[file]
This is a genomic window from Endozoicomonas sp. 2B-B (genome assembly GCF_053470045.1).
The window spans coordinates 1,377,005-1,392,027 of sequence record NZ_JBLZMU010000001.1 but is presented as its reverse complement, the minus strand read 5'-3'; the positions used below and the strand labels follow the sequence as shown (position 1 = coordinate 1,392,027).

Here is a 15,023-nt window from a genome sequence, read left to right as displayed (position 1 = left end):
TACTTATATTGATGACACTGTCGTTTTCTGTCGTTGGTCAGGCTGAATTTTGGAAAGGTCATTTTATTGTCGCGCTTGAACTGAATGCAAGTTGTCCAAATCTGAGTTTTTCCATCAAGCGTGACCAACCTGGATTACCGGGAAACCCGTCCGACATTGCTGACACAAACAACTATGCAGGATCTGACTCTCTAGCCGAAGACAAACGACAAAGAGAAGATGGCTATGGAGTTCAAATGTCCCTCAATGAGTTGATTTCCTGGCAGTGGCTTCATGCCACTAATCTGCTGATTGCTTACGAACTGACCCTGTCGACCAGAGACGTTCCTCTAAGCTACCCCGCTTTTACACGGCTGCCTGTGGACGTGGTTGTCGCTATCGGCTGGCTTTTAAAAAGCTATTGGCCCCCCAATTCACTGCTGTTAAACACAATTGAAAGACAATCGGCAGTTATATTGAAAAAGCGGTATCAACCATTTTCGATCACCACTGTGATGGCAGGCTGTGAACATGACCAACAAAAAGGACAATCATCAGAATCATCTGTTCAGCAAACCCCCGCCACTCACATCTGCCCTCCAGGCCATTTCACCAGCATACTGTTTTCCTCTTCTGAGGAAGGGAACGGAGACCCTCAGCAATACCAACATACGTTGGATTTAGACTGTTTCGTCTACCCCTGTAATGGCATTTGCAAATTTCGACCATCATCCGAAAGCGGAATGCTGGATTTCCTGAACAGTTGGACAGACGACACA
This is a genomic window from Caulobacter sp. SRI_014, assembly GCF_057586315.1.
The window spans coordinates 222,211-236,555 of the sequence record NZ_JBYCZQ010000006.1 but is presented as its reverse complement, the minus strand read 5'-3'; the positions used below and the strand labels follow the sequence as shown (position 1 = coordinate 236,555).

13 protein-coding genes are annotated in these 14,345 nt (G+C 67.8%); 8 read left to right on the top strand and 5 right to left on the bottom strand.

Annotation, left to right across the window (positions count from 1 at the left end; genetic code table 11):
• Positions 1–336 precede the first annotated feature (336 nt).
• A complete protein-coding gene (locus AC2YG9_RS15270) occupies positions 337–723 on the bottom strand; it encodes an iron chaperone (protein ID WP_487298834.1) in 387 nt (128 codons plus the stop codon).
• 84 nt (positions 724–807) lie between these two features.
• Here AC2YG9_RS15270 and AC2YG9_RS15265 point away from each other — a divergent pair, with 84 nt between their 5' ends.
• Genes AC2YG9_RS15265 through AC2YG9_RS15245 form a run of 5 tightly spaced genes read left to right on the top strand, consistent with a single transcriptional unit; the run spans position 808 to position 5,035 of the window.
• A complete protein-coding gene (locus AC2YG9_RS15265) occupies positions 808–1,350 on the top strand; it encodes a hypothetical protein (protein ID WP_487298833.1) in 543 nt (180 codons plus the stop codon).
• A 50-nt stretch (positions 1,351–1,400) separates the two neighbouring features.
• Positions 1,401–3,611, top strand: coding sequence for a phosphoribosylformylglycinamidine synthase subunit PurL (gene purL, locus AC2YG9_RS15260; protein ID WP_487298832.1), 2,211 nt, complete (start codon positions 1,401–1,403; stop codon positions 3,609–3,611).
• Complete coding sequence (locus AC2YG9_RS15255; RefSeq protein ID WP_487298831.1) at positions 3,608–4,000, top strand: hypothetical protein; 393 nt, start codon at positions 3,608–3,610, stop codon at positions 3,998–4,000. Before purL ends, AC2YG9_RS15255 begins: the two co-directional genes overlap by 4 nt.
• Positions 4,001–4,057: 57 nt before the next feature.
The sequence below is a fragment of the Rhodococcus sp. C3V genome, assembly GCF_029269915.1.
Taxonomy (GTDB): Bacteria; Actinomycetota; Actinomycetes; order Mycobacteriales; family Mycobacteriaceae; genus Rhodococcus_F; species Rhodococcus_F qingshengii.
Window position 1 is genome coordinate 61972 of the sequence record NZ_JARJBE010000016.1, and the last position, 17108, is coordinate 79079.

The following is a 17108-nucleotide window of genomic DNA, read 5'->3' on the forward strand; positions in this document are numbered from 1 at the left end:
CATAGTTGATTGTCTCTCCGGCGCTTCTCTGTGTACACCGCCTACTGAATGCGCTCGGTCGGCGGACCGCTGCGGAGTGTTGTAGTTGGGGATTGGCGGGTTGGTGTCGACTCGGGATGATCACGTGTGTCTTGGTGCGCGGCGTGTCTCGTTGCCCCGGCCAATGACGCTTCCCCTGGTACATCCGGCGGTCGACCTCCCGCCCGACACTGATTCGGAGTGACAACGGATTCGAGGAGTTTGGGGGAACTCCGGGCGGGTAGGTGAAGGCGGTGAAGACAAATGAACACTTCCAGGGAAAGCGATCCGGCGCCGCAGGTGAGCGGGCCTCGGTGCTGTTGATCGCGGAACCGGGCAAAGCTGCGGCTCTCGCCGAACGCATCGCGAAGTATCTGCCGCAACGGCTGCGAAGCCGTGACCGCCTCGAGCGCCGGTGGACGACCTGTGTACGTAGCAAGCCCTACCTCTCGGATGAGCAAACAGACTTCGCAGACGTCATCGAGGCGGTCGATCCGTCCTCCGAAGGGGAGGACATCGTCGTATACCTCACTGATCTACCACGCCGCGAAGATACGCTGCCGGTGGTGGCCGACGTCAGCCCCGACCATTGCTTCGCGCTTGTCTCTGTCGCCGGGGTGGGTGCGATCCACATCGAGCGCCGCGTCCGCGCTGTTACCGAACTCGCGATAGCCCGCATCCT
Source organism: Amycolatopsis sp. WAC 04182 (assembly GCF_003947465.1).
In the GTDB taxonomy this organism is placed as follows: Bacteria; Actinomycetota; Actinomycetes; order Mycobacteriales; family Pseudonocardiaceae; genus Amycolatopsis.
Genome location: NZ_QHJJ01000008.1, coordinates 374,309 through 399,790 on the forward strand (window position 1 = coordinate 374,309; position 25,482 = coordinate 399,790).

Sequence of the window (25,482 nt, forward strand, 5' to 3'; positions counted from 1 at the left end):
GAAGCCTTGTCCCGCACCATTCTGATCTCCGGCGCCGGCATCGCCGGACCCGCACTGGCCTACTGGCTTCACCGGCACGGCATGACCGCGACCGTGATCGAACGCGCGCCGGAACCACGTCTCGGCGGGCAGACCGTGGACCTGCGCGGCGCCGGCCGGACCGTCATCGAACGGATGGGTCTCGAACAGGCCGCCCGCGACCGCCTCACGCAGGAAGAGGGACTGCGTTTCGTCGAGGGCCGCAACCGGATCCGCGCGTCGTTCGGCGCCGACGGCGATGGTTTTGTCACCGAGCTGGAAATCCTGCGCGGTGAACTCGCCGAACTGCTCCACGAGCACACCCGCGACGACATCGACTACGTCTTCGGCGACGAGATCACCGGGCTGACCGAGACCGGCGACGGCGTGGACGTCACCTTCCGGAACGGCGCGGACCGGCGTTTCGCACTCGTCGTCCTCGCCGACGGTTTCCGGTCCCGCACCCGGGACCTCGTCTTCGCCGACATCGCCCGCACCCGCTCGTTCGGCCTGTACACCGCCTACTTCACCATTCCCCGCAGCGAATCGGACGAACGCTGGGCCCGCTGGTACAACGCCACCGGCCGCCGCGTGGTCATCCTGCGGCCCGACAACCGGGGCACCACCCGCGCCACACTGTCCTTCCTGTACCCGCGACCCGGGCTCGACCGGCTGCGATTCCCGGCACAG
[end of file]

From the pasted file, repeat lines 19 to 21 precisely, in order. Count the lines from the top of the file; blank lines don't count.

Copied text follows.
The sequence below is a fragment of the Rhodococcus sp. C3V genome, assembly GCF_029269915.1.
Taxonomy (GTDB): Bacteria; Actinomycetota; Actinomycetes; order Mycobacteriales; family Mycobacteriaceae; genus Rhodococcus_F; species Rhodococcus_F qingshengii.
Window position 1 is genome coordinate 61972 of the sequence record NZ_JARJBE010000016.1, and the last position, 17108, is coordinate 79079.